Tall, lanky Blake Richardson hovered over the San Juan Symphony last Saturday night, launching the 30th season. With a wingspan rivaling that of a bald eagle, Richardson was the first of three young conductors vying to replace Arthur Post as music director. Earlier this year, Post moved on after 13 years in the position.
Smiling and waving to the audience, Richardson took long strides to the podium and directly plunged into an energetic rendering of Dvořák’s roustabout “Carnival Overture.”
The 10-minute work exploded with exuberance then slipped easily into its inner lyricism. The overture comes close to being a tone poem with a busy-crowd introduction and a more introspective middle section. While the strings quietly sang in the background, a brief conversation could be heard between Shelly Mann’s flute and Rebecca Ray’s English horn. A natty, persistent rhythm kept the carnival atmosphere in mind thanks to tambourine-man James Doyle
In short order, Richardson pressed forward and brought the cheerful work back to its initial high energy for a robust, sparkling conclusion.
Winded but smiling, Richardson addressed the audience for the first time.
“I’m thrilled to be here,” he said, catching his breath. Briefly, he described the whole program, one he had submitted as part of the competition process.
“The works you’ll hear tonight offer three different takes on the human experience.”
After a few comments on the joyous opening work just performed, Richardson talked about Edward Elgar’s 1919 cello concerto, concluding with an overview: “You’ll hear dark emotions, but you’ll also hear moments of fleeting joy.”
Richardson’s notes on Brahms’ Second Symphony contrasted its light and dark elements. He mentioned the 20 years Brahms struggled with his first symphony, written in C minor, “a very dark key. The second symphony took only one year to compose, and it came freely. It’s in D Major – a happy key.”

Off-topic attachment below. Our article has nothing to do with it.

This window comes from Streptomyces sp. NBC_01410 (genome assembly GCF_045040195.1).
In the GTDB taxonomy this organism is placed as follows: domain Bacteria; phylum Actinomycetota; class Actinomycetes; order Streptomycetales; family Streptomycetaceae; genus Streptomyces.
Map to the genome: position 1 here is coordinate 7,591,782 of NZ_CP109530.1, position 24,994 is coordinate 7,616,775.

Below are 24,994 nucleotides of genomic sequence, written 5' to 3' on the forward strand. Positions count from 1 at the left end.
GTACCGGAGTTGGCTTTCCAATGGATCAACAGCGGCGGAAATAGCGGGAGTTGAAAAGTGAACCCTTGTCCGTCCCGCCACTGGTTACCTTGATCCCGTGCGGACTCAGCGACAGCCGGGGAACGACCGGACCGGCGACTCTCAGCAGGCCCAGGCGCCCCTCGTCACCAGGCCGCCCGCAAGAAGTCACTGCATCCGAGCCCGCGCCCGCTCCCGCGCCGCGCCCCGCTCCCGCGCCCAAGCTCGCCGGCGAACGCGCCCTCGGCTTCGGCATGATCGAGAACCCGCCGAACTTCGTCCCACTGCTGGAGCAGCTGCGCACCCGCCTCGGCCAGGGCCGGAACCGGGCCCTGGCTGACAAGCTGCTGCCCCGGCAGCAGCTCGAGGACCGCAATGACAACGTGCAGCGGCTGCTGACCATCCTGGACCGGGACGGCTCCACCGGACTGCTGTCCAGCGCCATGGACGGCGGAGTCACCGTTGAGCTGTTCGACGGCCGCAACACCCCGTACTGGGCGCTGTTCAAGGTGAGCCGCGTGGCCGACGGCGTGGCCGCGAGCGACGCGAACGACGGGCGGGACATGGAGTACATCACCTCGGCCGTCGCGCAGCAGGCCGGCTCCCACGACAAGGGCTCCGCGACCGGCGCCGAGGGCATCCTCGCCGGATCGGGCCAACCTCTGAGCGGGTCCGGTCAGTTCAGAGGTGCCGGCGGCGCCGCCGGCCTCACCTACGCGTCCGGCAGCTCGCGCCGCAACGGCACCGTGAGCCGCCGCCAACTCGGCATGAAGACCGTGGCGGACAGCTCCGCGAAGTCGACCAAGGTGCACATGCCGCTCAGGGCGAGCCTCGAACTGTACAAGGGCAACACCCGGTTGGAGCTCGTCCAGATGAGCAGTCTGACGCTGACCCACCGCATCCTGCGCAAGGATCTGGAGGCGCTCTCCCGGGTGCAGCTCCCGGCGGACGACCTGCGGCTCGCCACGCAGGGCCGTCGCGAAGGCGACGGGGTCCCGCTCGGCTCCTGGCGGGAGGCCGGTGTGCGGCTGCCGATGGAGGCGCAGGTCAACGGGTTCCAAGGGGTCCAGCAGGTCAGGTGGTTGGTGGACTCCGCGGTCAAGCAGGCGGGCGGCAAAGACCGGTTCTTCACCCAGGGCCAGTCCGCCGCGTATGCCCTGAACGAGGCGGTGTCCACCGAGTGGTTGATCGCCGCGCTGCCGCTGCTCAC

Concise and plain spoken, Richardson gave the audience just what it needed to focus on the upcoming works. When he returned to the stage, he brought the evening’s soloist, Inbal Segev, with him for Elgar’s fiercely intense “Concerto for Cello and Orchestra in E minor.”
The 1919 concerto was Elgar’s last significant composition before he died 15 years later. Written at the end of World War I, it carries all the marks of despair but is not without hope.
Segev played the dark opening theme as if it were a powerful pronouncement of grief. The orchestra joined her in an expression of sad, musical grandeur, underscoring the elegiac nature of the first movement.
In contrast, the second movement brimmed with anxiety, followed by an adagio filled with quiet mourning – extended suspensions and almost inaudible pianissimos. Exquisite in its tragic beauty, the concerto finished with a strong sense of acceptance.
As promised, the concert concluded with Brahms’ Second, a big 40-minute work, pastoral in nature and filled with the joy of life. Richardson rolled through Brahms’ landscape of emotions and mustered all forces for the big, heroic finale.
If this is a competition year, we’re off to a very good start.
firstname.lastname@example.org. Judith Reynolds is a Durango writer, art historian and arts journalist.